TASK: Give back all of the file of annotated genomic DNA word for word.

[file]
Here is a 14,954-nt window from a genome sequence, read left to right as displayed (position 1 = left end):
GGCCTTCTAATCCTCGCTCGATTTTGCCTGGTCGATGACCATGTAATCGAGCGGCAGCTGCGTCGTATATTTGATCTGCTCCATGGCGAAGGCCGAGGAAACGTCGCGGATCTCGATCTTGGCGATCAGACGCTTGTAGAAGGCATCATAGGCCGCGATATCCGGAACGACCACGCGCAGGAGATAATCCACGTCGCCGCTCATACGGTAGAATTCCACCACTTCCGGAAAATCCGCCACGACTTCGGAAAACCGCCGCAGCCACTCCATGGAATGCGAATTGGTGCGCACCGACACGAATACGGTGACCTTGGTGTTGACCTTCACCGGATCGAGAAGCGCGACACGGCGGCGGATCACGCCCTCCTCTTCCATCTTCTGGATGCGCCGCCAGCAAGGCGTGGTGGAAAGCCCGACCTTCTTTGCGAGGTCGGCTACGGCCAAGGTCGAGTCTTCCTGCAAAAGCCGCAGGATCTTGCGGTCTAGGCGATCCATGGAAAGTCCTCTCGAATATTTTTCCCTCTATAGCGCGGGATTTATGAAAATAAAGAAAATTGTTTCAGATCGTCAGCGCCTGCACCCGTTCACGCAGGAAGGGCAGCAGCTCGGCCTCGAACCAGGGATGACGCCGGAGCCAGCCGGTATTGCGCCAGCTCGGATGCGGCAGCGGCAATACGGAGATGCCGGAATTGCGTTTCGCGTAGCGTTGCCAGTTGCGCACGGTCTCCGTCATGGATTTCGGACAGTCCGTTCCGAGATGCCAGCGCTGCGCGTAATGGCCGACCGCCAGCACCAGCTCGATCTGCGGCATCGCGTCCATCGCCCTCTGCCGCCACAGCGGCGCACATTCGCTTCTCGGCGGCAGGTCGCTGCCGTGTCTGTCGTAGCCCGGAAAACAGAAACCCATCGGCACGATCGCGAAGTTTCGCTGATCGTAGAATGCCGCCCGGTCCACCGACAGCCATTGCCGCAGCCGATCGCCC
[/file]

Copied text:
Here is a 14,954-nt window from a genome sequence, read left to right as displayed (position 1 = left end):
GGCCTTCTAATCCTCGCTCGATTTTGCCTGGTCGATGACCATGTAATCGAGCGGCAGCTGCGTCGTATATTTGATCTGCTCCATGGCGAAGGCCGAGGAAACGTCGCGGATCTCGATCTTGGCGATCAGACGCTTGTAGAAGGCATCATAGGCCGCGATATCCGGAACGACCACGCGCAGGAGATAATCCACGTCGCCGCTCATACGGTAGAATTCCACCACTTCCGGAAAATCCGCCACGACTTCGGAAAACCGCCGCAGCCACTCCATGGAATGCGAATTGGTGCGCACCGACACGAATACGGTGACCTTGGTGTTGACCTTCACCGGATCGAGAAGCGCGACACGGCGGCGGATCACGCCCTCCTCTTCCATCTTCTGGATGCGCCGCCAGCAAGGCGTGGTGGAAAGCCCGACCTTCTTTGCGAGGTCGGCTACGGCCAAGGTCGAGTCTTCCTGCAAAAGCCGCAGGATCTTGCGGTCTAGGCGATCCATGGAAAGTCCTCTCGAATATTTTTCCCTCTATAGCGCGGGATTTATGAAAATAAAGAAAATTGTTTCAGATCGTCAGCGCCTGCACCCGTTCACGCAGGAAGGGCAGCAGCTCGGCCTCGAACCAGGGATGACGCCGGAGCCAGCCGGTATTGCGCCAGCTCGGATGCGGCAGCGGCAATACGGAGATGCCGGAATTGCGTTTCGCGTAGCGTTGCCAGTTGCGCACGGTCTCCGTCATGGATTTCGGACAGTCCGTTCCGAGATGCCAGCGCTGCGCGTAATGGCCGACCGCCAGCACCAGCTCGATCTGCGGCATCGCGTCCATCGCCCTCTGCCGCCACAGCGGCGCACATTCGCTTCTCGGCGGCAGGTCGCTGCCGTGTCTGTCGTAGCCCGGAAAACAGAAACCCATCGGCACGATCGCGAAGTTTCGCTGATCGTAGAATGCCGCCCGGTCCACCGACAGCCATTGCCGCAGCCGATCGCCC